Is Jose Mourinho Paying the Price for Chelsea's Recent Instability?

Garry HayesFeatured ColumnistOctober 1, 2013

LONDON, ENGLAND - SEPTEMBER 28:  Jose Mourinho manager of Chelsea looks on prior to the Barclays Premier League match between Tottenham Hotspur and Chelsea at White Hart Lane on September 28, 2013 in London, England.  (Photo by Clive Rose/Getty Images)
Clive Rose/Getty Images

Six games into the new Premier League season and our folly has already been laid bare. It didn't take long.

Let's be honest now, who thought the return of Jose Mourinho would result in Chelsea waltzing to the league title without so much as a crisis—if we can ever refer to a dip in form as such—let alone a challenge to the Portuguese's crown as the Special One?

Thought as much—it wasn't just this writer.

It is testament to Mourinho's reputation that many of us thought otherwise, yet that trusted ally—or enemy, in some cases—hindsight has shown us where the years of Chelsea's instability brought on by constant managerial changes has landed them.

A group of talented individuals occupy the Stamford Bridge dressing room right now, but a team this isn't.

Chelsea surprisingly lost their openign Champions League match to Basel.
Chelsea surprisingly lost their openign Champions League match to Basel.Ian Walton/Getty Images

Chelsea's squad is imbalanced and in need of fine tuning. It's one that lacks the conviction of the team Mourinho inherited from Claudio Ranieri in 2004 and he knows it's going to be a long season as he attempts to replicate his success from yesteryear.

Almost a decade ago, Mourinho arrived in West London, just one year into Roman Abramovich's reign as owner. There had been a high player turnover in that time, but Ranieri had formed the nucleus of the side that would bring about a revolution following four years in charge.

John Terry was a young up-and-coming captain from the club's Academy, while Frank Lampard was entering his fourth season in blue having switched allegiances from West Ham United to Chelsea in 2001.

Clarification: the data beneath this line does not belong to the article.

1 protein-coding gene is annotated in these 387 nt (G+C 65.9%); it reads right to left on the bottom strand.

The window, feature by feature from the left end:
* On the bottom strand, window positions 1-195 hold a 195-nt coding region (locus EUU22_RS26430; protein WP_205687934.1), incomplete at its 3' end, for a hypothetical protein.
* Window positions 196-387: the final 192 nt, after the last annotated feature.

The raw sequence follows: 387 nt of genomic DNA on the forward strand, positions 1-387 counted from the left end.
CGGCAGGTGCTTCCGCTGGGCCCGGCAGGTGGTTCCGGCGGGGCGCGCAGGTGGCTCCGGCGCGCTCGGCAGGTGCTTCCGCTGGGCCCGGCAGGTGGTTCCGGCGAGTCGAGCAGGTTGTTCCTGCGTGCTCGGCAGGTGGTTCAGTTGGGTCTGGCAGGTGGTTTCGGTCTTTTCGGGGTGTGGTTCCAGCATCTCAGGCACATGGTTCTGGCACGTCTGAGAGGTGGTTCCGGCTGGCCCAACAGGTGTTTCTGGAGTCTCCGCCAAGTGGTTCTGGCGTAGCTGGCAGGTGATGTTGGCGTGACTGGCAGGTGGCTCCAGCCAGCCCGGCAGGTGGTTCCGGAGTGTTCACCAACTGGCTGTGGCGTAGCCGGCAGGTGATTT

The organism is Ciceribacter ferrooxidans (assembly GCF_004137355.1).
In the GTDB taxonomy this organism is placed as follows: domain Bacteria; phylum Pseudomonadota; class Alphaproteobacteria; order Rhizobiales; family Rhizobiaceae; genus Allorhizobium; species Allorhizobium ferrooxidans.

Claude Makelele was essential alongside Lampard in midfield, already serving a season in English football, while Damien Duff was looking more at ease with his then record £17 million transfer fee.

Chelsea had just finished second in the Premier League to Arsenal's team of invincibles and had also reached the semifinal of the Champions League. Aside from the manager being replaced, everything was perfectly positioned for success.

Mourinho tasted Premier League success in his first Chelsea season.
Mourinho tasted Premier League success in his first Chelsea season.Ben Radford/Getty Images

Fast forward to 2013 and the landscape is somewhat different—a fact the mere mention of Mourinho's name made us look beyond.

Chelsea's success in the league alone has fluctuated in recent years, while the Premier League is a far more competitive division than the one he first acquainted himself with.

The Portuguese talks of his team now as being a young one. It's an observation that's been criticized by many observers when the average age across the 28-man squad is 26.6 years old.

In terms of playing ability, this should be a squad of players entering their peak together—a squad that should be ready to dominate English football for the next few seasons at least.

It's a valid criticism, but taken in the context of the team's life cycle, the Chelsea manager has an equally coherent argument.

Rather than inheriting a group of players with a sense of direction like he did from Ranieri, there isn't a formula at Chelsea right now. It is Mourinho's job to create it and then instill it in each and every player.

Seven managers in the six years since he departed in 2007 has made sure of that. Those individuals may have maintained the fundamentals, but they introduced their own philosophies along the way. It's resulted in the Blues becoming a team lacking in identity, regardless of the stars they have within their ranks.

Losing out in the Super Cup while suffering early defeats in the Premier League and Champions League group stages has more than raised eyebrows. It's left us asking if, indeed, Mourinho has lost of any of the panache he was celebrated so much for during that first spell.

We can't know for sure just yet though. His job this time out is about rebuilding the Blues and putting right some of the errors of the past. He'll pay the price for that in the short term, no doubt, with teething problems throwing up dramas far worse than he may have already experienced.

It's what comes next year and the seasons that follow which will ultimately decide the wisdom of Mourinho returning to Stamford Bridge. And if he brings the stability the club is desperate for, these opening few weeks of 2013-14 will become a distant memory in an instant.

Garry Hayes is Bleacher Report's lead Chelsea correspondent and will be following the club from a London base throughout the 2013-14 season. Follow him on Twitter here: @garryhayes